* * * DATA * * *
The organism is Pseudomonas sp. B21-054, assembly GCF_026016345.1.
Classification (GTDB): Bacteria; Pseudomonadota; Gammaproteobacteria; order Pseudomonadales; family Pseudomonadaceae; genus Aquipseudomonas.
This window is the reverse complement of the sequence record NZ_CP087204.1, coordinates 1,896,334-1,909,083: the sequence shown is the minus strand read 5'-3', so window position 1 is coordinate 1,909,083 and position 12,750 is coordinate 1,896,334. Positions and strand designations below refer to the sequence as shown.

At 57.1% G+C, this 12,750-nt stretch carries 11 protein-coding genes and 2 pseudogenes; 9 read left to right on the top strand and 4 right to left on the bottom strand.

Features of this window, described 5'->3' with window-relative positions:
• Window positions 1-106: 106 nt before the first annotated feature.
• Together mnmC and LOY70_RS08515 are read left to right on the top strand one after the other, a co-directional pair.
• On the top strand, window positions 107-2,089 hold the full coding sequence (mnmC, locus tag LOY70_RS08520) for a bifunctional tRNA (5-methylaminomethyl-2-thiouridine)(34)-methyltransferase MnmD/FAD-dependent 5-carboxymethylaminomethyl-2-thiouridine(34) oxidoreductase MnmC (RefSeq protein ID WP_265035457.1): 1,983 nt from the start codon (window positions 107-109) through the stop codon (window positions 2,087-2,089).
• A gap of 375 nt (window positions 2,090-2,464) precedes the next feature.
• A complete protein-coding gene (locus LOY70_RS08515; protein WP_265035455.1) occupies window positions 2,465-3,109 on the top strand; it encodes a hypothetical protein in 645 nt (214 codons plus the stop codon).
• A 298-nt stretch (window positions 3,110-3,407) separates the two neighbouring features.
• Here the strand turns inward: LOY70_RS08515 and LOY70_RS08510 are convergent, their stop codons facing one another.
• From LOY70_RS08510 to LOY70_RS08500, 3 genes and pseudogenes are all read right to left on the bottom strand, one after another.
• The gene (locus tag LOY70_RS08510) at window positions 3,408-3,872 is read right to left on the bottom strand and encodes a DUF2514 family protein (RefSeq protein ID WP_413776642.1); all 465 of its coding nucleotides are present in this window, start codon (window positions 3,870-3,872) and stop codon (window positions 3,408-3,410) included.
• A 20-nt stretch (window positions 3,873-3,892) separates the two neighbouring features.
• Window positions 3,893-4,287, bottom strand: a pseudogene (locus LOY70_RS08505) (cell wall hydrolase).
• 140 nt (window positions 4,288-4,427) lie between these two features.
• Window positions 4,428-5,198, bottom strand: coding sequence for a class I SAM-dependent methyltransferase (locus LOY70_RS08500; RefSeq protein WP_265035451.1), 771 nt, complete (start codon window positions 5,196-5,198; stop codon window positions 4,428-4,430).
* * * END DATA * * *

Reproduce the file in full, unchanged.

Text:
The organism is Pseudomonas sp. B21-054, assembly GCF_026016345.1.
Classification (GTDB): Bacteria; Pseudomonadota; Gammaproteobacteria; order Pseudomonadales; family Pseudomonadaceae; genus Aquipseudomonas.
This window is the reverse complement of the sequence record NZ_CP087204.1, coordinates 1,896,334-1,909,083: the sequence shown is the minus strand read 5'-3', so window position 1 is coordinate 1,909,083 and position 12,750 is coordinate 1,896,334. Positions and strand designations below refer to the sequence as shown.

At 57.1% G+C, this 12,750-nt stretch carries 11 protein-coding genes and 2 pseudogenes; 9 read left to right on the top strand and 4 right to left on the bottom strand.

Features of this window, described 5'->3' with window-relative positions:
• Window positions 1-106: 106 nt before the first annotated feature.
• Together mnmC and LOY70_RS08515 are read left to right on the top strand one after the other, a co-directional pair.
• On the top strand, window positions 107-2,089 hold the full coding sequence (mnmC, locus tag LOY70_RS08520) for a bifunctional tRNA (5-methylaminomethyl-2-thiouridine)(34)-methyltransferase MnmD/FAD-dependent 5-carboxymethylaminomethyl-2-thiouridine(34) oxidoreductase MnmC (RefSeq protein ID WP_265035457.1): 1,983 nt from the start codon (window positions 107-109) through the stop codon (window positions 2,087-2,089).
• A gap of 375 nt (window positions 2,090-2,464) precedes the next feature.
• A complete protein-coding gene (locus LOY70_RS08515; protein WP_265035455.1) occupies window positions 2,465-3,109 on the top strand; it encodes a hypothetical protein in 645 nt (214 codons plus the stop codon).
• A 298-nt stretch (window positions 3,110-3,407) separates the two neighbouring features.
• Here the strand turns inward: LOY70_RS08515 and LOY70_RS08510 are convergent, their stop codons facing one another.
• From LOY70_RS08510 to LOY70_RS08500, 3 genes and pseudogenes are all read right to left on the bottom strand, one after another.
• The gene (locus tag LOY70_RS08510) at window positions 3,408-3,872 is read right to left on the bottom strand and encodes a DUF2514 family protein (RefSeq protein ID WP_413776642.1); all 465 of its coding nucleotides are present in this window, start codon (window positions 3,870-3,872) and stop codon (window positions 3,408-3,410) included.
• A 20-nt stretch (window positions 3,873-3,892) separates the two neighbouring features.
• Window positions 3,893-4,287, bottom strand: a pseudogene (locus LOY70_RS08505) (cell wall hydrolase).
• 140 nt (window positions 4,288-4,427) lie between these two features.
• Window positions 4,428-5,198, bottom strand: coding sequence for a class I SAM-dependent methyltransferase (locus LOY70_RS08500; RefSeq protein WP_265035451.1), 771 nt, complete (start codon window positions 5,196-5,198; stop codon window positions 4,428-4,430).